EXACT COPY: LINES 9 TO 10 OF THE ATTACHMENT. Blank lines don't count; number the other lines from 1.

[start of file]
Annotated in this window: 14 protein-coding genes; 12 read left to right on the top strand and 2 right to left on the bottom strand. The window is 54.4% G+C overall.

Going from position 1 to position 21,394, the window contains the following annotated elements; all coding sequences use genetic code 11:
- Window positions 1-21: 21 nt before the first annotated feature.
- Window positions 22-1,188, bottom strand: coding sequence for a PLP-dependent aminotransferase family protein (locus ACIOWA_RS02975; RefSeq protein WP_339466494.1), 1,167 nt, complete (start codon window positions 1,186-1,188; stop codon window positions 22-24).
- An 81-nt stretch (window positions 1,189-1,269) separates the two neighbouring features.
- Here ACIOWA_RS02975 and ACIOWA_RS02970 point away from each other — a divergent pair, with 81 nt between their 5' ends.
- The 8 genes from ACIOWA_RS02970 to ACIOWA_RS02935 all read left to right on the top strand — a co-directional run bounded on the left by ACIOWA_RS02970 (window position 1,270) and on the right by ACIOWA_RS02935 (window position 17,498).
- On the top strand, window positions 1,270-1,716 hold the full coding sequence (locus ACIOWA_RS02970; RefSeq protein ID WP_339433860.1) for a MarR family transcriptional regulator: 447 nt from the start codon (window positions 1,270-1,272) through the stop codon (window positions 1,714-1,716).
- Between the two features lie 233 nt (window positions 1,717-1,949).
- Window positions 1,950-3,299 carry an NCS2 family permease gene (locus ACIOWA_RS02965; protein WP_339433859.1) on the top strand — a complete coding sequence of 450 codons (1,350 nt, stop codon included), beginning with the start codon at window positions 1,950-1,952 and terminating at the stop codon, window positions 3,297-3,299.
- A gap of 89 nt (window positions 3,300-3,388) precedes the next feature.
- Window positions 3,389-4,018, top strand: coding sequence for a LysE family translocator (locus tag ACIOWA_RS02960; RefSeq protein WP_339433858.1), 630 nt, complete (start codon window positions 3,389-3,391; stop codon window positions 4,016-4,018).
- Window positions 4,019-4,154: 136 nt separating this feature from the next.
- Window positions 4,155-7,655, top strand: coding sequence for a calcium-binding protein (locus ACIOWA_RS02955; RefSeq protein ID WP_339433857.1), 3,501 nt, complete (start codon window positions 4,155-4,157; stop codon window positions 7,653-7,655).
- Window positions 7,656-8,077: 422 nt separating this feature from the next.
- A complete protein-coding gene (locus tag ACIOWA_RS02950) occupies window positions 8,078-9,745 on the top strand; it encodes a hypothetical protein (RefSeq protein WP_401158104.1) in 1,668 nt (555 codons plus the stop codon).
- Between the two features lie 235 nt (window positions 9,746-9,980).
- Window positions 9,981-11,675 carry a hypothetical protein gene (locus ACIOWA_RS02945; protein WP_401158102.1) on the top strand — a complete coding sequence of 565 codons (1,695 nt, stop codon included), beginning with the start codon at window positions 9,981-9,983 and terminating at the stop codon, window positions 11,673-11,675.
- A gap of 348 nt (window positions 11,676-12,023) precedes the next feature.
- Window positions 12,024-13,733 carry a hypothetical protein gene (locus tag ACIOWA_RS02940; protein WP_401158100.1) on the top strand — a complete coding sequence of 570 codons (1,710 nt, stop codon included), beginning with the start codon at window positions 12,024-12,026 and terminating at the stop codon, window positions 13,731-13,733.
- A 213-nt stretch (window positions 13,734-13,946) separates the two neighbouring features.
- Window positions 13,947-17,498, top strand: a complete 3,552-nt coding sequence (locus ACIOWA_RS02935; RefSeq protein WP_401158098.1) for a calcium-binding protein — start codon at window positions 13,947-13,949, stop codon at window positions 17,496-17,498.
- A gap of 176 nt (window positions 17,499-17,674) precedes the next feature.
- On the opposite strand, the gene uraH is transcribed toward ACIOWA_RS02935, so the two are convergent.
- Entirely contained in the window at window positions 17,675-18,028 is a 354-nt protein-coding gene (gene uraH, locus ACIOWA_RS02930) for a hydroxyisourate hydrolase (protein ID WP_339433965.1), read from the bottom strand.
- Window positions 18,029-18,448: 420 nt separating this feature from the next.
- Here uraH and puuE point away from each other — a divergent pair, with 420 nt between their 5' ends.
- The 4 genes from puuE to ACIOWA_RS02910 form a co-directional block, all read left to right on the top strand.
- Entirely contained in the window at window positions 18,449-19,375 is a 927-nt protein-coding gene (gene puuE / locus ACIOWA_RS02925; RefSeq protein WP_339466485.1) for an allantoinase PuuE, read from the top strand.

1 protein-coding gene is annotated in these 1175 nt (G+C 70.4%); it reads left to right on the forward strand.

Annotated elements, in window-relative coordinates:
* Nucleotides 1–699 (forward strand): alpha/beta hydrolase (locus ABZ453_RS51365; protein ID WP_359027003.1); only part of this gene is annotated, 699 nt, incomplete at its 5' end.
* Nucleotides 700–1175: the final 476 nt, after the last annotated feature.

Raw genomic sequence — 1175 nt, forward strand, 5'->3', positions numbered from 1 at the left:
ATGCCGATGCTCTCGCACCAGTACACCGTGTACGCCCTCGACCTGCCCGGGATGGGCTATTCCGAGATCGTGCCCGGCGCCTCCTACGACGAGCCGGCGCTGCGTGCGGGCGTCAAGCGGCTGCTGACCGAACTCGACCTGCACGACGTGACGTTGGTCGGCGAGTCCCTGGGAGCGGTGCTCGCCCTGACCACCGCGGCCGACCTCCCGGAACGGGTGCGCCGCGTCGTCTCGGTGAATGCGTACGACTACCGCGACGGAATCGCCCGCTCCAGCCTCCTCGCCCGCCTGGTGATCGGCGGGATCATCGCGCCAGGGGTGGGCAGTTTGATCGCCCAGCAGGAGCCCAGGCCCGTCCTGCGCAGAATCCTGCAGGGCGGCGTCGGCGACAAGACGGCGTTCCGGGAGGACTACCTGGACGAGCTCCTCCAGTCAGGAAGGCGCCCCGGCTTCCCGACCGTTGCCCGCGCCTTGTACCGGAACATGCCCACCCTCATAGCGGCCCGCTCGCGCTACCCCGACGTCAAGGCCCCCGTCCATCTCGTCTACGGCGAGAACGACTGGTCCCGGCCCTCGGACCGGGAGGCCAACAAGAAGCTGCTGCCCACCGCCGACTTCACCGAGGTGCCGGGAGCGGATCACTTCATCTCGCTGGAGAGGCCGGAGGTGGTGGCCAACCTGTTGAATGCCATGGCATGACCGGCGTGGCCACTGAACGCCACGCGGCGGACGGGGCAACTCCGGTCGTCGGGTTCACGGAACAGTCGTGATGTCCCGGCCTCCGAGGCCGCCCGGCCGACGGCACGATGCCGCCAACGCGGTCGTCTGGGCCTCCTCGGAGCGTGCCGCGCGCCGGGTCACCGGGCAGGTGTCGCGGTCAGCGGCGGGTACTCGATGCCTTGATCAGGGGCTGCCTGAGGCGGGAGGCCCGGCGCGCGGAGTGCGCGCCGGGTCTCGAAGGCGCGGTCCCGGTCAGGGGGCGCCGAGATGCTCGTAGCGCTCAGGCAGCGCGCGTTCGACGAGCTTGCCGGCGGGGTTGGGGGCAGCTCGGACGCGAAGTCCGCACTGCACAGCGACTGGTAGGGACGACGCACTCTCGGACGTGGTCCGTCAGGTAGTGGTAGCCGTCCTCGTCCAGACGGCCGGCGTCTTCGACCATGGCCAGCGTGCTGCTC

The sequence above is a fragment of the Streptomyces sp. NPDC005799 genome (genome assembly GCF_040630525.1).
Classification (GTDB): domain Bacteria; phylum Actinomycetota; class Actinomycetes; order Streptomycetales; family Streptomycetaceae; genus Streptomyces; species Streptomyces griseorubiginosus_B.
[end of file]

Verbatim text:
- Between the two features lie 233 nt (window positions 1,717-1,949).
- Window positions 1,950-3,299 carry an NCS2 family permease gene (locus ACIOWA_RS02965; protein WP_339433859.1) on the top strand — a complete coding sequence of 450 codons (1,350 nt, stop codon included), beginning with the start codon at window positions 1,950-1,952 and terminating at the stop codon, window positions 3,297-3,299.